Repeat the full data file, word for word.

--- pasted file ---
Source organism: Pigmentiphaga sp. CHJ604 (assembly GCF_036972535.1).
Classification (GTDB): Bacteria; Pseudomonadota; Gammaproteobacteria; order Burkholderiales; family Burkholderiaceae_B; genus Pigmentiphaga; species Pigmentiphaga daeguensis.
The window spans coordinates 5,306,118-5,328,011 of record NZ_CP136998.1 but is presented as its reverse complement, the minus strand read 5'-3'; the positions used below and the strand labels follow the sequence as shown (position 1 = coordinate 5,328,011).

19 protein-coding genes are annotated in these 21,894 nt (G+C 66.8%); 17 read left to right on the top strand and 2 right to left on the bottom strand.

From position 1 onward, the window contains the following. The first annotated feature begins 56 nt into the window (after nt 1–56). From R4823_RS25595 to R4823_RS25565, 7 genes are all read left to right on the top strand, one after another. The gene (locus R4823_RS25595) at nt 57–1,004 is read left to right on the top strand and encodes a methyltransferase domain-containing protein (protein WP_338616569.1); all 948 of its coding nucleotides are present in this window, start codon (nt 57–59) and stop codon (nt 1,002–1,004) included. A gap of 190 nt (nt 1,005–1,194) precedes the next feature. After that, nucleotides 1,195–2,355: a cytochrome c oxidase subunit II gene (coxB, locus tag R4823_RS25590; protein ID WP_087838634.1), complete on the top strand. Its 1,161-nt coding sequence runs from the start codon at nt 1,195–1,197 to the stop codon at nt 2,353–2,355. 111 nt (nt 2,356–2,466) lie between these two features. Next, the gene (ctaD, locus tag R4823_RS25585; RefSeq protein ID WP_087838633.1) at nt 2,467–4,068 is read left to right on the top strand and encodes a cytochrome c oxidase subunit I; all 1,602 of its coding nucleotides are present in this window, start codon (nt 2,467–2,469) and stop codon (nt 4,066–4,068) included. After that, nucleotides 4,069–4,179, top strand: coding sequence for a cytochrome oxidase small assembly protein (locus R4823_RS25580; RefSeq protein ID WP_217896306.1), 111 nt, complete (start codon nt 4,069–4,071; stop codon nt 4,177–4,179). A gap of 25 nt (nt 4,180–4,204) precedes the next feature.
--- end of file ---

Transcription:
Source organism: Pigmentiphaga sp. CHJ604 (assembly GCF_036972535.1).
Classification (GTDB): Bacteria; Pseudomonadota; Gammaproteobacteria; order Burkholderiales; family Burkholderiaceae_B; genus Pigmentiphaga; species Pigmentiphaga daeguensis.
The window spans coordinates 5,306,118-5,328,011 of record NZ_CP136998.1 but is presented as its reverse complement, the minus strand read 5'-3'; the positions used below and the strand labels follow the sequence as shown (position 1 = coordinate 5,328,011).

19 protein-coding genes are annotated in these 21,894 nt (G+C 66.8%); 17 read left to right on the top strand and 2 right to left on the bottom strand.

From position 1 onward, the window contains the following. The first annotated feature begins 56 nt into the window (after nt 1–56). From R4823_RS25595 to R4823_RS25565, 7 genes are all read left to right on the top strand, one after another. The gene (locus R4823_RS25595) at nt 57–1,004 is read left to right on the top strand and encodes a methyltransferase domain-containing protein (protein WP_338616569.1); all 948 of its coding nucleotides are present in this window, start codon (nt 57–59) and stop codon (nt 1,002–1,004) included. A gap of 190 nt (nt 1,005–1,194) precedes the next feature. After that, nucleotides 1,195–2,355: a cytochrome c oxidase subunit II gene (coxB, locus tag R4823_RS25590; protein ID WP_087838634.1), complete on the top strand. Its 1,161-nt coding sequence runs from the start codon at nt 1,195–1,197 to the stop codon at nt 2,353–2,355. 111 nt (nt 2,356–2,466) lie between these two features. Next, the gene (ctaD, locus tag R4823_RS25585; RefSeq protein ID WP_087838633.1) at nt 2,467–4,068 is read left to right on the top strand and encodes a cytochrome c oxidase subunit I; all 1,602 of its coding nucleotides are present in this window, start codon (nt 2,467–2,469) and stop codon (nt 4,066–4,068) included. After that, nucleotides 4,069–4,179, top strand: coding sequence for a cytochrome oxidase small assembly protein (locus R4823_RS25580; RefSeq protein ID WP_217896306.1), 111 nt, complete (start codon nt 4,069–4,071; stop codon nt 4,177–4,179). A gap of 25 nt (nt 4,180–4,204) precedes the next feature.